I always try to get the best possible theatres for a foreign language film: for Dogman, I was really excited because we had the two best theatres in New York City for foreign language films, the Film Forum downtown and the Film Society at Lincoln Centre uptown, and in Los Angeles we had a theatre called New Art. I think that those three theatres really provide a great way to watch movies. But for a film like Dogman, we knew that the business was going to be limited: there’s not a huge market for a film like that in the US. Even if it wins Best Actor in Cannes, it wins a bunch of European Film Awards and it’s critically allotted, here it is still an unknown quantity. We acquire films like that with the understanding that we’re probably not going to make a huge amount of money.
When do you decide whether to organize a wider distribution for a film?
Dogman is not going to approach a wide release, but I try to book as many markets as possible before the film opens. I’m now set up in Boston, DC, Chicago, San Diego, Minneapolis, Texas… Dogman is already booked to open in those major markets. Now I have 20 markets booked, which is a pretty reasonable number of theatres to have booked in advance of an opening.
Shoplifters had a bigger market…
Dogman is violent, a little unpleasant, grimy and it doesn’t present the kind of Italy that an American audience expects or wants to see. It’s a difficult film, but we knew that we would be able to make it profitable: it was an affordable film for us, and we knew that we have enough know-how for small, foreign language films to make it work. Shoplifters was different because it got better reviews out of Cannes and it won the Palme d’Or. Also, Kore-eda is a better-known filmmaker in the US. It’s also a “softer” movie, more palpable to the American audience: it was an easier sell. So I planned the releases of these two films thinking about what the initial reaction of the audience would be and who would go to see and enjoy these movies… like my parents. Older audiences, unfortunately, are the only audiences in the US that go to see foreign language films. The theatre going audience in the US, in general, is an older audience when you’re dealing with independent releases: it’s hard to get and reach a younger audience – there are some companies that know how to do it, but it costs a lot of money. Marketing to younger people is expensive: we have found that what it costs to spend to reach those audiences is more than what we’re making on the films that we released. However Shoplifters, at some point in its release, became a film that younger audiences had heard of, and wanted go to see: there are some theatres in Williamsburg and in Brooklyn that did well from that movie – and those are theatres that only young people go to. But, in general, the audience in the US for foreign language films is an older audience.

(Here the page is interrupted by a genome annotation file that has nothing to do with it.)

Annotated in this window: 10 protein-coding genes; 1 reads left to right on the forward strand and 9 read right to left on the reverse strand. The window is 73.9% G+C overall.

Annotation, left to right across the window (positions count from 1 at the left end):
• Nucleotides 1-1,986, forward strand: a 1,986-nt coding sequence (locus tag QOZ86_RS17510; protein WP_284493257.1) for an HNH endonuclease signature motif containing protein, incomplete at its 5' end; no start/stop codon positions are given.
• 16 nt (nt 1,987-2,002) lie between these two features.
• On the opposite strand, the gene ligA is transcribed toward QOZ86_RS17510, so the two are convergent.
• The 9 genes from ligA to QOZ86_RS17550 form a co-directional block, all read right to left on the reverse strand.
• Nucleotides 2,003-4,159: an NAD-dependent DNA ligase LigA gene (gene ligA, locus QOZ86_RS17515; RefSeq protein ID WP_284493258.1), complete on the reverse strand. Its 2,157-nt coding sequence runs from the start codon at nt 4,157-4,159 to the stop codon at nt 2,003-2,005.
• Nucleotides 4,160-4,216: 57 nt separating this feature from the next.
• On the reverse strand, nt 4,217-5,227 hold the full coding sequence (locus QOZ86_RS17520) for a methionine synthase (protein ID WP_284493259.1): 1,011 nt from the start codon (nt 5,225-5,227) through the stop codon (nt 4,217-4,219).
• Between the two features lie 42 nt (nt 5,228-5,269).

Do you think that its nationality is relevant in the evaluation of the possible success of a film? Is it relevant that Dogman is an Italian movie and Shoplifters is a Japanese one? Or are other aspects more important – for example, the concept of the movie?
Aside from French films, I think a lot of the US audience lumps all European films in together. Being “Italian” is not going to be the deciding factor of what film you might choose over any other European films. I do think that there is a difference in audience between European and Asian films: there is a much bigger appetite for European films than there is for Asian films here. Japanese films do well, but Korean releases or Chinese releases just do not make a dent in US audiences at all, unless they’re being released specifically to Chinese audiences. There are probably a hundred theatres around the country built specifically in areas with a lot of first generation Chinese, who will support Asian films, but there’s not really any kind of specialized audience beyond that. I think that as long as the film is appealing, its nationality doesn’t really matter.
So the category you refer to is more like “European films”?
Yes, I think so. Except when it’s French: there’s a larger audience for French films specifically. In the history of foreign film distribution in the US, the films that have resonated the most are French films.
In the past, like in the ’60s and ’70s the art-house circuit in the America favoured a lot of auteurs, and many Italian ones like Fellini and De Sica made the top 10 foreign-language films. By the ’90s this was totally different, with European successes coming only from Miramax/“internationalized” models like Cinema Paradiso. Today the best performing Italian films never reach the top tens of foreign-language films, but within them there is a clear return to auteurs: like Sorrentino, Garrone, Guadagnino, Bellocchio, Moretti and so on. Do you think the presence of a well-known director affects purchasing or distribution of Italian films significantly?